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Scott Streiner is visiting Assistant Professor in the Industrial Engineering Department, First-Year Engineering Program and the Engineering Education Research Center (EERC) in the Swanson School of Engineering at the University of Pittsburgh. From 2017-2021, he served as an Assistant Professor in the Experiential Engineering Education Department at Rowan University where he taught first and second year engineering students. Scott received his Ph.D. in Industrial Engineering from the University of Pittsburgh, with a focus on global engineering education. His current research areas include cultural competency in engineering education, pedagogical inmoves through game-based and playful learning, and engineering ethics education.

Scott has recently received funding through the National Science Foundation (NSF) to conduct research on the impact of game-based learning on the development of first-year students’ ethical reasoning, as well as research on the development of culturally responsive ethics education in global contexts. He is an active member of the Kern Engineering Entrepreneurship Network (KEEN), the American Society for Engineering Education (ASEE), and serves on the First-Year Engineering Education (FYEE) Conference Steering Committee.

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Abstract

In order to meet industry expectations of engineering graduates, measuring longitudinal growth of Entrepreneurial Mindset (EM) is necessary. Industry expects to hire engineers with a wide range of both entrepreneurial and technical skills, making it crucial to understand how students are developing their EM over the course of their undergraduate programs. This has led to the development of numerous assessment strategies including self report surveys such as the Engineering Student Entrepreneurial Mindset Assessment (ESEMA).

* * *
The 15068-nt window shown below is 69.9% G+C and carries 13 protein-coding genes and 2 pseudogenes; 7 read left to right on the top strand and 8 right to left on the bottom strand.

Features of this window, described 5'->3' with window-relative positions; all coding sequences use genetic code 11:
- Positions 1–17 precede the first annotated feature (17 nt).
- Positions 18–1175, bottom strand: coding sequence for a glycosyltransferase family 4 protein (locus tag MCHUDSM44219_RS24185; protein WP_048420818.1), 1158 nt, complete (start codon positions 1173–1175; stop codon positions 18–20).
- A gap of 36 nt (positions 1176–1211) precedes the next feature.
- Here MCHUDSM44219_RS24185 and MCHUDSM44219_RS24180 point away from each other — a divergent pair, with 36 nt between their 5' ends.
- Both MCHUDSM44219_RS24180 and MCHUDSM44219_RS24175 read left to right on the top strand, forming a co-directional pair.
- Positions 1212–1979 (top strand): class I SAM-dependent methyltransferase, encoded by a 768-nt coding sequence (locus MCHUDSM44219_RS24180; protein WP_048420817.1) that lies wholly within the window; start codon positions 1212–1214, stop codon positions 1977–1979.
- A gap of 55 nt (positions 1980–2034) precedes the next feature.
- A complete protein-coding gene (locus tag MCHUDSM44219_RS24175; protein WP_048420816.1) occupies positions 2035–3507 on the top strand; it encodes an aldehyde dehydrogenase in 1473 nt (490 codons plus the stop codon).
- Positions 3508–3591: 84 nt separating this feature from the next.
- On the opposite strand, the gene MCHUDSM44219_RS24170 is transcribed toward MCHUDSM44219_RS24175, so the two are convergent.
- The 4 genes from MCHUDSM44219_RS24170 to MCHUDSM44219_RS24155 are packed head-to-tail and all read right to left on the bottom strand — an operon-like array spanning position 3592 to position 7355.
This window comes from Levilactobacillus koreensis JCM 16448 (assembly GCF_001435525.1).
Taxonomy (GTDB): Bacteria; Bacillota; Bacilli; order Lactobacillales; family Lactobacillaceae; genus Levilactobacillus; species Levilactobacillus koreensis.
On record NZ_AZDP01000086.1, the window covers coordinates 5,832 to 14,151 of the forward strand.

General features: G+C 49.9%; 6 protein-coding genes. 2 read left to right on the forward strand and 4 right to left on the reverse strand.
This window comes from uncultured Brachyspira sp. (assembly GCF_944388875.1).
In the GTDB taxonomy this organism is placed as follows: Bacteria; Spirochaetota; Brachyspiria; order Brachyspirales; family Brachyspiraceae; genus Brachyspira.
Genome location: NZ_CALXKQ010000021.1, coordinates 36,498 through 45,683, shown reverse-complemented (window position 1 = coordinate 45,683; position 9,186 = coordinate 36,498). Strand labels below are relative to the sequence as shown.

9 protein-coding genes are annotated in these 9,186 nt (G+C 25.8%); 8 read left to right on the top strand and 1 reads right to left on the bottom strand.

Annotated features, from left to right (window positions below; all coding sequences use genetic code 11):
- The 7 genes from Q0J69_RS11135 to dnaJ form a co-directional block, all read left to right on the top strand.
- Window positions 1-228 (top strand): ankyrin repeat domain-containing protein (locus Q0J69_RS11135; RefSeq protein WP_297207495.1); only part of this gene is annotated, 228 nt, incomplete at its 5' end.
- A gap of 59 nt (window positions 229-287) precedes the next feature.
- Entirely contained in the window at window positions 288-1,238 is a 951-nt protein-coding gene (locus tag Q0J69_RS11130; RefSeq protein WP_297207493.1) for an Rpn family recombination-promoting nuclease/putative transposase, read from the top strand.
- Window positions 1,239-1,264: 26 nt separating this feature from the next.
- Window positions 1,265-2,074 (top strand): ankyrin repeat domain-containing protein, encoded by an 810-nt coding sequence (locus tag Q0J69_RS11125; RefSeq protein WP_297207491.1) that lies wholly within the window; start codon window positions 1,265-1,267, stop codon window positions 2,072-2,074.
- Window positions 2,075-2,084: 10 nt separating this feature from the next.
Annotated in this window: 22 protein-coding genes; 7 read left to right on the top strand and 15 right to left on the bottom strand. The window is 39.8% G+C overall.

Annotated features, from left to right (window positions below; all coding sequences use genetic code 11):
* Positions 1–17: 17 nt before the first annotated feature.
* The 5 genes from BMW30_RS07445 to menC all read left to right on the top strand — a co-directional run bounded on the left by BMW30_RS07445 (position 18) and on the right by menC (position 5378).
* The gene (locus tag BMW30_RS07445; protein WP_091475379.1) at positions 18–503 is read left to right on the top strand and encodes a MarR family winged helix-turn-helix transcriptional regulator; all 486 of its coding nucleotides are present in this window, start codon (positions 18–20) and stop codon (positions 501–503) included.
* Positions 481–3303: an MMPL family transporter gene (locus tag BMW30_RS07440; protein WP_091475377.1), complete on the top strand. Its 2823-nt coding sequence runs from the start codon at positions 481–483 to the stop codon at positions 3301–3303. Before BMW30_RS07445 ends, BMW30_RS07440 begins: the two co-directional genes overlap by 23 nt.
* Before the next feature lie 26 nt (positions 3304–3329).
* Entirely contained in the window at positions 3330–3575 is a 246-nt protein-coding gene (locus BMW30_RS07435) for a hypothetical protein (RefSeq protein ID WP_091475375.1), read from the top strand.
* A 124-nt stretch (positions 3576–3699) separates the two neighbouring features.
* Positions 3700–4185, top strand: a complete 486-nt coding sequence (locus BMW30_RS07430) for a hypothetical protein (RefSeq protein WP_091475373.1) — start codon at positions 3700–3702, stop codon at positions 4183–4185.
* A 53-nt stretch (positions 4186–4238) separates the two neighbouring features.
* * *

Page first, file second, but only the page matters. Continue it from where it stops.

This study addresses the gap in longitudinal EM assessment by administering the ESEMA survey across the first four semesters of the undergraduate curriculum. The ESEMA breaks down EM development into six distinct sub-constructs: Altruism, Empathy, Help Seeking, Ideation, Interest, and Open Mindedness, and students are instructed to rate their agreement with various statements relating to each sub-construct on a five-point Likert scale. Data was gathered from two cohorts of students who were asked to complete the survey during the start of the fall and end of the spring semesters of their first and second year. After examining the data, it was found that students across both cohorts reported the highest values for Open Mindedness (4.52-4.54) and had the lowest scores for Ideation (3.24-3.40) in all four semesters. We also saw significant growth in Empathy and Help Seeking across these four semesters. Out of the two cohorts of students, there was a smaller sub-population which completed the ESEMA during all four semesters, allowing for examination of the same students' mindset development. The results of the analysis that followed the same group of students showed that in addition to showing growth in Empathy and Help Seeking, the students in this sub-population significantly increased in their Interest and Open Mindedness scores. These results seem to indicate that curricular interventions which encourage teamwork, collaboration, and designing solutions for real world problems can help students develop in multiple of the sub-constructs associated with EM.

Jackson, A., & Dahm, K., & Mallouk, K., & Oestreich, B., & Bodnar, C., & Streiner, S. (2022, August), Longitudinal Assessment of Engineering Student EM Using the ESEMA Self-Report Survey Paper presented at 2022 ASEE Annual Conference & Exposition, Minneapolis, MN. https://peer.asee.org/40387